Are we closer to finding a way to prevent cancer?
Breast cancer doctors say the latest research offers more hope than ever for early diagnosis and treatment.
What if cancer was a manageable disease, rather than a terminal one?
What if doctors could determine a woman's chances of getting breast cancer by looking at her bones?
At Israel's Soroka Medical Center, these and other questions were recently examined at the first-ever "New Frontiers in Cancer Research" conference. The event attracted pioneers in cancer research from Memorial Sloan Kettering Cancer Center and Columbia University Medical Center, both in New York.
Dr. Larry Norton, a cancer doctor at Memorial Sloan Kettering and co-chairman of the conference, said his experience at "New Frontiers" amounted to much more than professional development.
“There is a pioneering spirit in that part of the world, where people have a lot of confidence in the future,” said Norton, who is considered one of the top breast cancer researchers in the world. “They have a confidence in themselves and they are willing to try new things and they’re willing to try exciting things, and that sense of confidence and doing things that are new and unconventional is very important for research.”
Norton and other top docs convened with a common goal in mind: Make cancer a chronic disease, something that can be managed throughout a person’s lifespan rather than something that cuts short a person’s life.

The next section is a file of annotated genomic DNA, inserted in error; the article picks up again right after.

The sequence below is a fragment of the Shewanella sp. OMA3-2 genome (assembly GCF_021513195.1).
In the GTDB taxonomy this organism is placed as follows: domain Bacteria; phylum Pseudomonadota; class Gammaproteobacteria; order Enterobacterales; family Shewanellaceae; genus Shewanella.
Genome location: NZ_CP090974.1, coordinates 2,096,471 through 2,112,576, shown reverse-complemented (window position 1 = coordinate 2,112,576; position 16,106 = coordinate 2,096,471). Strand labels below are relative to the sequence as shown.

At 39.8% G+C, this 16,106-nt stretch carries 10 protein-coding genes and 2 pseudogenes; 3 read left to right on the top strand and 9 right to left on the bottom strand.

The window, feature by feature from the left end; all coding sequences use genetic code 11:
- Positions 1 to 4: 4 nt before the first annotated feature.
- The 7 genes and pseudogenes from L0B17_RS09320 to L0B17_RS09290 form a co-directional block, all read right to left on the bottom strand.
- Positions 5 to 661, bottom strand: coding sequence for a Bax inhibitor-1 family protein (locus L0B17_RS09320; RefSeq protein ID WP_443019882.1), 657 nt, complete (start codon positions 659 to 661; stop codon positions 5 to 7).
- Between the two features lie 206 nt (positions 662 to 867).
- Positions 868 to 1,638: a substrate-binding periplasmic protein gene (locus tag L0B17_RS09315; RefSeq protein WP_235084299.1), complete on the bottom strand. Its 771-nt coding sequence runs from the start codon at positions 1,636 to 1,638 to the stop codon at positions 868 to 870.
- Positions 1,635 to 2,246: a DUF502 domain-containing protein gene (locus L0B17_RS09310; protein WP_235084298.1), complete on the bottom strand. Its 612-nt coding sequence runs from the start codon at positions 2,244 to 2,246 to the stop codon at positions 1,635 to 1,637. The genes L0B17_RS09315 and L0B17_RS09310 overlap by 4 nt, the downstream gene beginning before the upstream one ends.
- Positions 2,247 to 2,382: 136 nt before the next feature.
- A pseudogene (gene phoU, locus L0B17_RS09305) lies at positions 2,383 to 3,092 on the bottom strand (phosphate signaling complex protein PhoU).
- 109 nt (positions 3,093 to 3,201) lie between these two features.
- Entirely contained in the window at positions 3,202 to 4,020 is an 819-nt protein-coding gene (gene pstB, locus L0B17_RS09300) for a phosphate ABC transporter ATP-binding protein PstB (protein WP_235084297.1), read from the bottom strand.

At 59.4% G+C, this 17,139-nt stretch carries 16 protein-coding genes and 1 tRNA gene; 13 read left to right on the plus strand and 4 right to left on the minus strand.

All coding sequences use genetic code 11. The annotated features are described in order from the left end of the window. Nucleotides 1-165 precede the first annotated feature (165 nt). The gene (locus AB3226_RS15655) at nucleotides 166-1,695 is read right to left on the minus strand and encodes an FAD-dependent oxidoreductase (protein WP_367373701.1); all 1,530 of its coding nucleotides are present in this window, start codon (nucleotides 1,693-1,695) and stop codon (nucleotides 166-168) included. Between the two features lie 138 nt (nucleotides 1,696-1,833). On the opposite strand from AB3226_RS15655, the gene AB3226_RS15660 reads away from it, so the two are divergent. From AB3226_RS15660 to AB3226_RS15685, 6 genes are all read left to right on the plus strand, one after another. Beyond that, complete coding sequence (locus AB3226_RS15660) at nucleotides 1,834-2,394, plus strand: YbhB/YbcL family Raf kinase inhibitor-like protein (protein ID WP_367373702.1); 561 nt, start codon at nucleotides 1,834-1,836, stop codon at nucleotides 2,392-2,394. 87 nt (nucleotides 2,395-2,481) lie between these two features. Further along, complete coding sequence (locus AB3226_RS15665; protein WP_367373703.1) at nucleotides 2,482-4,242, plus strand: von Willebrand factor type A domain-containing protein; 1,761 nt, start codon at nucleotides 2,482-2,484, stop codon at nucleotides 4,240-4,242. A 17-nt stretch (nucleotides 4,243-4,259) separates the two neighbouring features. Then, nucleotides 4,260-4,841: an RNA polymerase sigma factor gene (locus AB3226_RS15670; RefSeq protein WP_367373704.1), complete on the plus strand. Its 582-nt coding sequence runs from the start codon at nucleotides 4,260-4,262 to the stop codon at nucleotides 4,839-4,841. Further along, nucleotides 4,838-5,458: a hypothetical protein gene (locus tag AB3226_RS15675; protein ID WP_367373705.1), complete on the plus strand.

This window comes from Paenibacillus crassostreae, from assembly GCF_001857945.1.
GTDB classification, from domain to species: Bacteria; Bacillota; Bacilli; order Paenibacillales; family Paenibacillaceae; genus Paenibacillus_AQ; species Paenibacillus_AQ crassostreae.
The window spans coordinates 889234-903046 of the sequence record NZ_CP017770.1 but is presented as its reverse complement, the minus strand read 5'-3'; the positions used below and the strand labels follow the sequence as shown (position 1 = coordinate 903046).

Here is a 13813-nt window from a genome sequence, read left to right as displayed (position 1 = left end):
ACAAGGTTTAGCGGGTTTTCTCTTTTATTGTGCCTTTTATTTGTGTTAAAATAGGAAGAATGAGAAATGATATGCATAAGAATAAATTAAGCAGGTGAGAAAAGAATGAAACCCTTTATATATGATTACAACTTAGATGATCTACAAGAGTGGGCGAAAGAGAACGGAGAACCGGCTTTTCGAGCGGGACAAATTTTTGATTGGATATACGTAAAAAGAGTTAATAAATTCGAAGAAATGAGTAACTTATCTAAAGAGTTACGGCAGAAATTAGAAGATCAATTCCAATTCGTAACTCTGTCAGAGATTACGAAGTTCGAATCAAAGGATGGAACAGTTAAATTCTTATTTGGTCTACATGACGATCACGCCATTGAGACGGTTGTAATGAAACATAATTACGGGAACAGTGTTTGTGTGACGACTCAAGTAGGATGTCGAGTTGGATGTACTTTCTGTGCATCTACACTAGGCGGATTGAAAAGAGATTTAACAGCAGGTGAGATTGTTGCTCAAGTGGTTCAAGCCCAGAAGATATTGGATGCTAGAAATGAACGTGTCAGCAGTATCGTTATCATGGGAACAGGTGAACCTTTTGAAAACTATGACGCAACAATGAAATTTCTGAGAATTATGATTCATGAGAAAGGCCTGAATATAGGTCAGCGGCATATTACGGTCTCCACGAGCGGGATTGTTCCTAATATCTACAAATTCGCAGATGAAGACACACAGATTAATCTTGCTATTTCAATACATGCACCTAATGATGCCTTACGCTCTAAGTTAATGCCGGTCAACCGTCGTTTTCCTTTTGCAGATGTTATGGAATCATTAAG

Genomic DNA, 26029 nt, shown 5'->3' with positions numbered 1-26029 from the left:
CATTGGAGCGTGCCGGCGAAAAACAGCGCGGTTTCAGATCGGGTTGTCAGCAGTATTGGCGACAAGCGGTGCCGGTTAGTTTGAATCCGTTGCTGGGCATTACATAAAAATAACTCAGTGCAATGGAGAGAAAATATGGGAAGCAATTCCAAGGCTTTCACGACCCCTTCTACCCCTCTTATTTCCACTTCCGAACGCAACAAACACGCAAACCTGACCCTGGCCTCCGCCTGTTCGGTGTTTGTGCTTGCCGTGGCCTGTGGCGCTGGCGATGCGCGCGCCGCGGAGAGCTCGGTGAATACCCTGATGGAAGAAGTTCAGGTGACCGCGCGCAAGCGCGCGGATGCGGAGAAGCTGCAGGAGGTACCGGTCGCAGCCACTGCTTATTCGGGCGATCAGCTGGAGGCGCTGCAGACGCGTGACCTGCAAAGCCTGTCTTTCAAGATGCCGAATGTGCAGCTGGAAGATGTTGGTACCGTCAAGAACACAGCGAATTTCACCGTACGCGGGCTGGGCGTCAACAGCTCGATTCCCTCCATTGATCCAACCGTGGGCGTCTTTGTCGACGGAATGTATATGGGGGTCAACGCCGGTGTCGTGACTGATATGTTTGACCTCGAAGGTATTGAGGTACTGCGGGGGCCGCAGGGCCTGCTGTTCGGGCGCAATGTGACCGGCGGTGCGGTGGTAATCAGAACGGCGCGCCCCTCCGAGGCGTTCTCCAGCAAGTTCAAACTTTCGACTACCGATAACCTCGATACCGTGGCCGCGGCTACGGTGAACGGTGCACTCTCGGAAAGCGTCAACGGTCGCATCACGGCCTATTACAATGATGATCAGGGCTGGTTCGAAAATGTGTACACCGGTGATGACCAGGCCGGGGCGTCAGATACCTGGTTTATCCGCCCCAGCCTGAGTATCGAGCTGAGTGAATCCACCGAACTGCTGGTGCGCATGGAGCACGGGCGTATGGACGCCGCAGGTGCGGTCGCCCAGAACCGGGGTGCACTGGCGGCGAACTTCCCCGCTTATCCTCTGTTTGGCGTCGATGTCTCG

“People live with diabetes and hypertension,” Dr. David Geffen, chief of Breast Oncology Services at Soroka, told The Times of Israel. “We want the same for cancer patients – to have long, productive lives. And with breast cancer, we’re closer than with other cancers.”
Norton is considered a leader in the fight against breast cancer. He told The Media Line that Soroka’s impeccable electronic medical records, its excellent doctors and scientists, and the large, diverse population of patients it serves all played into the decision to hold the "New Frontiers" conference there.
Norton's breast cancer research has turned up some alarming numbers for women in the United States – he says one in nine women will get breast cancer at some point in their lives – and that makes conferences like this all the more important.
"That’s of course a lot of women, and therefore it’s really imperative that we get better at diagnosing and treating the disease to save more and more lives," he said in an April interview.
Throughout his career, Norton has focused on environmental and molecular factors that contribute to the formation and progression of cancer. He explained that cancer cells alone are not deadly. Rather, it is a "microenvironment of tumors" that includes other nearby cells, such as white blood cells, fat cells and bone cells, which work together in the body. He said it’s important to look at cancer at the molecular level to determine its cause, and that by examining a person's overall level of health, scientists can better understand risk factors and prevention tools.
In short, the idea is to stop cancer before it even starts.
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